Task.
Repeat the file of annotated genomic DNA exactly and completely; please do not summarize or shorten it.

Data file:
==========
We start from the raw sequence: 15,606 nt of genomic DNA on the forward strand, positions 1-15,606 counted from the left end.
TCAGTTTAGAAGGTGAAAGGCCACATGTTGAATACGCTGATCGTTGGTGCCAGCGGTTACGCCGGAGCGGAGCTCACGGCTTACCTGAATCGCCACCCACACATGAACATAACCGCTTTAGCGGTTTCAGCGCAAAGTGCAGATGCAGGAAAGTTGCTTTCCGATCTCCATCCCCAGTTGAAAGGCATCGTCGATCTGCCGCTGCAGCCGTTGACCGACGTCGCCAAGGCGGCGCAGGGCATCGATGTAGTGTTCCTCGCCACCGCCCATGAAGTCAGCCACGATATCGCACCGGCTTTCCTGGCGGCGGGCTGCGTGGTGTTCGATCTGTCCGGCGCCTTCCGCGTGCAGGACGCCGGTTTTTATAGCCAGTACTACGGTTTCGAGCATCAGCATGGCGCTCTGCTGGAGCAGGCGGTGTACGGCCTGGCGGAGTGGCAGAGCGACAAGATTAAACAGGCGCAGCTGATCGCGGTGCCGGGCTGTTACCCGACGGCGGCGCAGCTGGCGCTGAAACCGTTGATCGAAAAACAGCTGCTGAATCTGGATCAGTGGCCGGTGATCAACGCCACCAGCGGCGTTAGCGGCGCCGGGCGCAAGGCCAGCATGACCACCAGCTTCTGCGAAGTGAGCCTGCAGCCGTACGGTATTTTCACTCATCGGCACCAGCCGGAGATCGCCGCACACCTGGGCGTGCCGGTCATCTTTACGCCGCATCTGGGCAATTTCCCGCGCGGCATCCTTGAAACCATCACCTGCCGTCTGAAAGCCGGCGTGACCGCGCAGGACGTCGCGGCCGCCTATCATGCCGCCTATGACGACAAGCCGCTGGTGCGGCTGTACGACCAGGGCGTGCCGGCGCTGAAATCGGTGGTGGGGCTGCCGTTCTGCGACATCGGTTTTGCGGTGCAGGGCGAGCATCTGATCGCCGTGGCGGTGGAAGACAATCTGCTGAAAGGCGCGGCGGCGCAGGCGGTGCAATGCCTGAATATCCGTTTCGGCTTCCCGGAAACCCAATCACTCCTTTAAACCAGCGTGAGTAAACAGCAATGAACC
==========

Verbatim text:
We start from the raw sequence: 15,606 nt of genomic DNA on the forward strand, positions 1-15,606 counted from the left end.
TCAGTTTAGAAGGTGAAAGGCCACATGTTGAATACGCTGATCGTTGGTGCCAGCGGTTACGCCGGAGCGGAGCTCACGGCTTACCTGAATCGCCACCCACACATGAACATAACCGCTTTAGCGGTTTCAGCGCAAAGTGCAGATGCAGGAAAGTTGCTTTCCGATCTCCATCCCCAGTTGAAAGGCATCGTCGATCTGCCGCTGCAGCCGTTGACCGACGTCGCCAAGGCGGCGCAGGGCATCGATGTAGTGTTCCTCGCCACCGCCCATGAAGTCAGCCACGATATCGCACCGGCTTTCCTGGCGGCGGGCTGCGTGGTGTTCGATCTGTCCGGCGCCTTCCGCGTGCAGGACGCCGGTTTTTATAGCCAGTACTACGGTTTCGAGCATCAGCATGGCGCTCTGCTGGAGCAGGCGGTGTACGGCCTGGCGGAGTGGCAGAGCGACAAGATTAAACAGGCGCAGCTGATCGCGGTGCCGGGCTGTTACCCGACGGCGGCGCAGCTGGCGCTGAAACCGTTGATCGAAAAACAGCTGCTGAATCTGGATCAGTGGCCGGTGATCAACGCCACCAGCGGCGTTAGCGGCGCCGGGCGCAAGGCCAGCATGACCACCAGCTTCTGCGAAGTGAGCCTGCAGCCGTACGGTATTTTCACTCATCGGCACCAGCCGGAGATCGCCGCACACCTGGGCGTGCCGGTCATCTTTACGCCGCATCTGGGCAATTTCCCGCGCGGCATCCTTGAAACCATCACCTGCCGTCTGAAAGCCGGCGTGACCGCGCAGGACGTCGCGGCCGCCTATCATGCCGCCTATGACGACAAGCCGCTGGTGCGGCTGTACGACCAGGGCGTGCCGGCGCTGAAATCGGTGGTGGGGCTGCCGTTCTGCGACATCGGTTTTGCGGTGCAGGGCGAGCATCTGATCGCCGTGGCGGTGGAAGACAATCTGCTGAAAGGCGCGGCGGCGCAGGCGGTGCAATGCCTGAATATCCGTTTCGGCTTCCCGGAAACCCAATCACTCCTTTAAACCAGCGTGAGTAAACAGCAATGAACC